After so much non-fiction and short stories, from my sick-bed this last week, I was trying to think what I had on the shelf that I could just sink into, a good novel and I thought briefly about Amitav Ghosh’s The Sea Poppies, which I know is there somewhere, but too high on the shelf, too heavy in hardback and so my arm reached out and landed instead on Pankaj Mishra’s The Romantics.
This wasn’t just about needing to lose myself in a story, I wanted to escape to somewhere exotic but familiar and Mishra offered a view from a rooftop apartment in Benares (Varanasi) India, that instantly awakened pleasant memories, but did so via a young Indian protagonist whom I knew would give me another perspective to life there.
The Romantics is a story about a lost young Brahmin, Samar, whose family for centuries followed the same traditions, having been favoured by a sixteenth-century Mogul emperor who granted them land, passing on their legacy with little thought to the past or the future, tending their land at the foothills of the Himalayas somewhat oblivious to the subsequent twists and turns of history.
My own knowledge of the past went only back as far as my great-great-grandfather, in the last century, but I can’t imagine his own ancestors deviated much from the well-worn Hindu grooves in which he and his son and grandson spent their own lives: studentship in Benares, adulthood and marriage, late-middle-age detachment and then the final renunciation followed by retreat to the Himalayas.
With India’s independence this well-trodden familial cycle was thrown into disarray, lands and accumulated wealth lost, his father became just another citizen seeking employment. Samar has finished his studies but faces an uncertain future after the premature death of his mother and his father’s announcement that he wishes to spend his last days in Pondicherry.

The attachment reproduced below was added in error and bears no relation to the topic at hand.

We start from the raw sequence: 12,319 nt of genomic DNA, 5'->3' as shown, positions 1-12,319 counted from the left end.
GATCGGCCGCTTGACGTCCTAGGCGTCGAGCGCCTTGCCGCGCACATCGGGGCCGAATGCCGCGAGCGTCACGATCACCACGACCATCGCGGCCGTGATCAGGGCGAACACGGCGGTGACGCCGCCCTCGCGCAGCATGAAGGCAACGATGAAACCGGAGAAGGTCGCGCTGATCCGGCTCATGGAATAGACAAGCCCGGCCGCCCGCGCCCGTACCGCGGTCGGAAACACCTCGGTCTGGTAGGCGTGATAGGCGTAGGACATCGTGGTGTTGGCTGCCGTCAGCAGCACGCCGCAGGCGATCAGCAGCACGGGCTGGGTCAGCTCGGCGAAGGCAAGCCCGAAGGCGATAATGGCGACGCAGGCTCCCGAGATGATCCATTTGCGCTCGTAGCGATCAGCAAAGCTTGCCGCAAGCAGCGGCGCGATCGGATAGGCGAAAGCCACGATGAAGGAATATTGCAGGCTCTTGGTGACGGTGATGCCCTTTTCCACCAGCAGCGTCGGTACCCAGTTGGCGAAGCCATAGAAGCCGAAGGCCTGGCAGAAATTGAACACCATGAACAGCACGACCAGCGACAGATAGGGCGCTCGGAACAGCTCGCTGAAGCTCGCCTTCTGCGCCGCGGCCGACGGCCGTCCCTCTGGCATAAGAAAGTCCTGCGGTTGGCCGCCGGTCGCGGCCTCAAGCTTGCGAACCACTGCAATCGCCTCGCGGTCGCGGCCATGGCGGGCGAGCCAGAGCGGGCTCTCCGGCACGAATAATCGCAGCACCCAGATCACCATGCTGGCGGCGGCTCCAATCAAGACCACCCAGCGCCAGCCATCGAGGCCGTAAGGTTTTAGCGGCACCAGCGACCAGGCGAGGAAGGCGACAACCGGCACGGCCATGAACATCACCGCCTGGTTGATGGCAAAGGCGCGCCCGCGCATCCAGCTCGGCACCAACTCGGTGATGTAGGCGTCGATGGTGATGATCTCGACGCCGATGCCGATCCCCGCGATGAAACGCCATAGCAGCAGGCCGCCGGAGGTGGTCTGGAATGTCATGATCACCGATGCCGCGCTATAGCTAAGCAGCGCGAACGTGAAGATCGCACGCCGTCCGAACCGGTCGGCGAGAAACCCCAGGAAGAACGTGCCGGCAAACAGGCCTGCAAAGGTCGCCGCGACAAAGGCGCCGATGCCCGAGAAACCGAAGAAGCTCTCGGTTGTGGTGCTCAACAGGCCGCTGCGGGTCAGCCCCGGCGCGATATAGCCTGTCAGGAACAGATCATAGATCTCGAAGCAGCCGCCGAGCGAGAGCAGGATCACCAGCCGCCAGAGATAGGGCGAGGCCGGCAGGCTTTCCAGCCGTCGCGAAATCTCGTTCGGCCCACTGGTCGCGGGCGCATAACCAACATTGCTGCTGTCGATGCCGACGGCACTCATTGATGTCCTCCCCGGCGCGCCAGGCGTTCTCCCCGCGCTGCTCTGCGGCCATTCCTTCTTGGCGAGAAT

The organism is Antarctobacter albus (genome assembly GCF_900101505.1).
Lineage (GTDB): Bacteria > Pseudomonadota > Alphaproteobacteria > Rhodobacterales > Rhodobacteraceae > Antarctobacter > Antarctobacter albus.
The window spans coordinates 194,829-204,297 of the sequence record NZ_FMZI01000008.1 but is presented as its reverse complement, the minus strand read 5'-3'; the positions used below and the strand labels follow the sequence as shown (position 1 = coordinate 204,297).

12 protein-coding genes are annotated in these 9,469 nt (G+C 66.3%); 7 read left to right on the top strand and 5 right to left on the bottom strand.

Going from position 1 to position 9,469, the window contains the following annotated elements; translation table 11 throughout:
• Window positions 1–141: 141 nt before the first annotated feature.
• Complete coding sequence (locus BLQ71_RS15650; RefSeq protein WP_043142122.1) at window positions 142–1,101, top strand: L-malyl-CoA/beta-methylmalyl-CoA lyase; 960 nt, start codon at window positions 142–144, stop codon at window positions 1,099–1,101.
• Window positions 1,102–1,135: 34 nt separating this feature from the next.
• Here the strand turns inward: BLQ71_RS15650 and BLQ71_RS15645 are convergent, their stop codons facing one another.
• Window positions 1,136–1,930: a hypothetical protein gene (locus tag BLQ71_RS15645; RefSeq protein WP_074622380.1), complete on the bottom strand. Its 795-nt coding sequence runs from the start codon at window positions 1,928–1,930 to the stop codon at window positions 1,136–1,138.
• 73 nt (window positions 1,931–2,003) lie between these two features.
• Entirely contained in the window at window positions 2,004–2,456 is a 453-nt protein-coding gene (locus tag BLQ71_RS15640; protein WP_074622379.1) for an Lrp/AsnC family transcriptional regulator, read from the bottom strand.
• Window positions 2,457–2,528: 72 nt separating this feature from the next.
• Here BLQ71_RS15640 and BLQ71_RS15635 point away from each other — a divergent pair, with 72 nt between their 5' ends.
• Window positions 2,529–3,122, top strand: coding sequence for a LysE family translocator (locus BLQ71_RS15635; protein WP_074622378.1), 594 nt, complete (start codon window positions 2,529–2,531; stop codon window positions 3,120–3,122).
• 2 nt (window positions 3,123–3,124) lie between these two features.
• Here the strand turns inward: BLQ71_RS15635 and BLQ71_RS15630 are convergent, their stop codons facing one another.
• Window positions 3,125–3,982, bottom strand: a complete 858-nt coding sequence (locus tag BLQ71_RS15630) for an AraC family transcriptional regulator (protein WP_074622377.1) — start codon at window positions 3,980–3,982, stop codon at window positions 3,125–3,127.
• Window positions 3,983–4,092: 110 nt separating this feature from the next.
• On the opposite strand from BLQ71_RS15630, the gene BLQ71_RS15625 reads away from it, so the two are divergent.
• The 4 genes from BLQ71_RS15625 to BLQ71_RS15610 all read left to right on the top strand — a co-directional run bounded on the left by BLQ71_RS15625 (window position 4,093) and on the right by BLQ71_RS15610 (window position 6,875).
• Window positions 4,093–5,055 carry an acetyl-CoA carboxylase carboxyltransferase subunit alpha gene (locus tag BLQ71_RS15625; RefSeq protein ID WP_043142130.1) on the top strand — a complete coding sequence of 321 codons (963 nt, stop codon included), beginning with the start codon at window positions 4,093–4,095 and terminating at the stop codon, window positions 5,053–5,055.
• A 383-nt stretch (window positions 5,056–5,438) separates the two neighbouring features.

Samar makes Benares his home and befriends Miss West, an English expatriate, and others who are ‘passing through’, idealist Americans, Buddhist contemplatives and the young Frenchwoman Catherine whom he falls in love with, despite her living with a young local sitar player, whom she imagines she will transition to Paris with.
The reality of my position was made more apparent by Debbie’s reply when I asked her what she was doing in Benares. ‘Passing through,’ she had said, and the words had stayed with me. They had suggested a kind of perpetual journeying through the world, a savouring of life in a way I had no means of knowing, the life itself seeming – as it did in the pictures in Miss West’s room – unimaginably adventurous.
He also makes the acquaintance of Rajesh, a fellow Brahmin, whom he suspects of being involved in shady political or criminal dealings; Samar passes his days between these two cultural thresholds, participating fully in neither, observing himself and others yet not quite able to stop himself from complicating his life unnecessarily, not so different from them all.
Through Samar, Mishra writes with a quiet equanimity which permits us interesting insights into the lives of all the characters, though his insights do little to prevent him making similar mistakes. Eventually he leaves, after an extended visit to his sick father and finds himself a job in Dharamshala where he will settle, until something reminds him of the past and once again, he will give in to a baser instinct.
The perfect escape novel and always interesting to read about the stayers, young people who went to visit India or any other country vastly different from their own, who end up for one reason or another staying.